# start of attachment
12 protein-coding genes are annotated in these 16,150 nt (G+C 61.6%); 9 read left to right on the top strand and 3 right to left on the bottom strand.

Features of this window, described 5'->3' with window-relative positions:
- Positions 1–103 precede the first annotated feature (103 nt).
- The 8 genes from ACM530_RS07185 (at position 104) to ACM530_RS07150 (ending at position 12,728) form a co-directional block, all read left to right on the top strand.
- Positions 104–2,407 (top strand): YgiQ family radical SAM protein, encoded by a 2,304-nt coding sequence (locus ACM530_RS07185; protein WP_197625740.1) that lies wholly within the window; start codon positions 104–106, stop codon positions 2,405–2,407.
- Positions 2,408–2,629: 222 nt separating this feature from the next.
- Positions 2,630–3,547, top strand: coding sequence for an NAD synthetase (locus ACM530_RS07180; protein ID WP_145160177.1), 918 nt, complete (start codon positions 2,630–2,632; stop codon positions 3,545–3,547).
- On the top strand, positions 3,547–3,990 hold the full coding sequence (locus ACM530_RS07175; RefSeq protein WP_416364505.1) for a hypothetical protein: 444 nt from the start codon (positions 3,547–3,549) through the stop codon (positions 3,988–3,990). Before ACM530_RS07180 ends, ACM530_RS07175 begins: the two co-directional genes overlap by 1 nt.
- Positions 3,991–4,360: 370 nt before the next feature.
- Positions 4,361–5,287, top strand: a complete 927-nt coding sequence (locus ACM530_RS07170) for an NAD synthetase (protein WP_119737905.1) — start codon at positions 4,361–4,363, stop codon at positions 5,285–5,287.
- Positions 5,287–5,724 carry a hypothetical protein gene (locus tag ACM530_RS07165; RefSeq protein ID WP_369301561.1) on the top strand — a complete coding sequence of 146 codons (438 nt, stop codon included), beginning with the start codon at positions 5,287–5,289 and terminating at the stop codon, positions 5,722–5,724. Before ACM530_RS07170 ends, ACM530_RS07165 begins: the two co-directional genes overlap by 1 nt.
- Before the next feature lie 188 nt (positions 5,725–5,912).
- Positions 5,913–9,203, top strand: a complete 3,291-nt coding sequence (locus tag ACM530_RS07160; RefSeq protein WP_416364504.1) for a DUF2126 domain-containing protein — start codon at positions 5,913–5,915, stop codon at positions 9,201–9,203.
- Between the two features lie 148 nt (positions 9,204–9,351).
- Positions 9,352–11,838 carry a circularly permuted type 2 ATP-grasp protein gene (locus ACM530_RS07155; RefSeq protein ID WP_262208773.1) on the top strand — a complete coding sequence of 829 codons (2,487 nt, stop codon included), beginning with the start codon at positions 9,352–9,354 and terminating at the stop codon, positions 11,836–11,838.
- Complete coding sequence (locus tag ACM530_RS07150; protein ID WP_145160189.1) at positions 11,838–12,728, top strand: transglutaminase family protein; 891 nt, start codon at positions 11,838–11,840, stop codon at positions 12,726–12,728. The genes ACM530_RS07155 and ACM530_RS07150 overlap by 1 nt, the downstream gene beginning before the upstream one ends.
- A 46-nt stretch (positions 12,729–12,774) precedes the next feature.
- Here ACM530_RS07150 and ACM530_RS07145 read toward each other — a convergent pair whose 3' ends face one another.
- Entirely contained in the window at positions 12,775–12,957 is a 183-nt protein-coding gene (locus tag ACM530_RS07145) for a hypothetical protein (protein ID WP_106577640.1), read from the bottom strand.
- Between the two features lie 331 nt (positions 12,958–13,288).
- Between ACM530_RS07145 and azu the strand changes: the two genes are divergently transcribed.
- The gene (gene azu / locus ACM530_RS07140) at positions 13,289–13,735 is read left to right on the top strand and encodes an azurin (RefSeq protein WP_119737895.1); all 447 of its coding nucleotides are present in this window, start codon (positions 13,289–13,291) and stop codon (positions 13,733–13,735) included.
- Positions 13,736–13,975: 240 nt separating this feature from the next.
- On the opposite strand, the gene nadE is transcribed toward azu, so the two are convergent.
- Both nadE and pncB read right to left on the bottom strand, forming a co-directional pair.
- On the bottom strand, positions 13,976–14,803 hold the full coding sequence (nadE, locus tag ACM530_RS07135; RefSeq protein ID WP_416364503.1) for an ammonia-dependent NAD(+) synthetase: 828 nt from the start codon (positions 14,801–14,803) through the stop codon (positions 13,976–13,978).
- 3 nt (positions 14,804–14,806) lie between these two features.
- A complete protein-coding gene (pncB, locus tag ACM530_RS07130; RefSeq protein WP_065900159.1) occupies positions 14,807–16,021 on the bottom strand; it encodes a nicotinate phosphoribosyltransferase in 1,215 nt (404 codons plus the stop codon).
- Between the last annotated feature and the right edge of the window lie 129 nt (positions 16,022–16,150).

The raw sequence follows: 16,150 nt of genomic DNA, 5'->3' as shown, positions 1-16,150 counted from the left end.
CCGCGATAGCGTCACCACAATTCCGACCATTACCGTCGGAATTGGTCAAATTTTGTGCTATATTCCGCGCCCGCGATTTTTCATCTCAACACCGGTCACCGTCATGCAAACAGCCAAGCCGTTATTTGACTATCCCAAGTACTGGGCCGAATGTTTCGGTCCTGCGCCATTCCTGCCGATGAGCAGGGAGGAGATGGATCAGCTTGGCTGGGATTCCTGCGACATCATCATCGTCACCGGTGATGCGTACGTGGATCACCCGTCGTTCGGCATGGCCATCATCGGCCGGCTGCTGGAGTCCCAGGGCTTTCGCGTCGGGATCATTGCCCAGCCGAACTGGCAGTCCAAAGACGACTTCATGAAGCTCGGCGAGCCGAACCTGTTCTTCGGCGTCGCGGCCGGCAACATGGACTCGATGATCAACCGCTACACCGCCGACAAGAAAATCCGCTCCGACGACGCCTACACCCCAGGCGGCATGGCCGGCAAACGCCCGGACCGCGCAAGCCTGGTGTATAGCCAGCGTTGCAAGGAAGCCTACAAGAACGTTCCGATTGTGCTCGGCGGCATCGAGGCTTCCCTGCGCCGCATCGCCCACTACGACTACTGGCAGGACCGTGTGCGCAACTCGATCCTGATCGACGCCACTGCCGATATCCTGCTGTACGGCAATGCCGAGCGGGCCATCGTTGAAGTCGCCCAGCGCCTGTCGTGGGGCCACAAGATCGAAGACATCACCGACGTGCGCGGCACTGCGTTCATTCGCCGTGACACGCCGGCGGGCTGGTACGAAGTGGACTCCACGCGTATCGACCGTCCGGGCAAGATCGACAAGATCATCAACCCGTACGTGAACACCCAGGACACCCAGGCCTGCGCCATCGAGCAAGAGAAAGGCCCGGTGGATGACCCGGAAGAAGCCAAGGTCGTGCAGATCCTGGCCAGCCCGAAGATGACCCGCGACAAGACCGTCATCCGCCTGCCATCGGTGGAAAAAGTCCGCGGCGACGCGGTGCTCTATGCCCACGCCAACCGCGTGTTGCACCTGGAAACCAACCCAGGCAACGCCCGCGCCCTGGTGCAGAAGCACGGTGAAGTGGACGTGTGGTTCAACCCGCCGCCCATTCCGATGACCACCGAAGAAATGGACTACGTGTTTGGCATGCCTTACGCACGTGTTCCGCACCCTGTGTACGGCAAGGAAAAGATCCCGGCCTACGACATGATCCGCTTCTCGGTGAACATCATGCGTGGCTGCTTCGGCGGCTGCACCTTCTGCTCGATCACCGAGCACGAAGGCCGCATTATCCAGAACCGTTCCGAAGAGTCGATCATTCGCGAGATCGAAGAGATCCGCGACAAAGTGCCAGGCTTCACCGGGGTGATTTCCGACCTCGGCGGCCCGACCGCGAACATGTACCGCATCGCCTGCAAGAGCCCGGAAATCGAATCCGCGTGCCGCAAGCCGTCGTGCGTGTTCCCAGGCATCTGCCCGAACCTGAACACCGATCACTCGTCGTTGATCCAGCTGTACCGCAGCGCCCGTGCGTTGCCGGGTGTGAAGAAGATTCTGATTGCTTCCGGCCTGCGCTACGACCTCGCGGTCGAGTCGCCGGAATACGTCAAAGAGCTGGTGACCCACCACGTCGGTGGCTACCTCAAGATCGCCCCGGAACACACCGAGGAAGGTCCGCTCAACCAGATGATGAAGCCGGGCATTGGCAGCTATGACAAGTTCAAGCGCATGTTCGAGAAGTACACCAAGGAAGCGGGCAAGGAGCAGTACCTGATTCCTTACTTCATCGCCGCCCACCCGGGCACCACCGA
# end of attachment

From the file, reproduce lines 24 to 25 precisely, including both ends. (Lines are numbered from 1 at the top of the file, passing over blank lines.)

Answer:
- On the opposite strand, the gene nadE is transcribed toward azu, so the two are convergent.
- Both nadE and pncB read right to left on the bottom strand, forming a co-directional pair.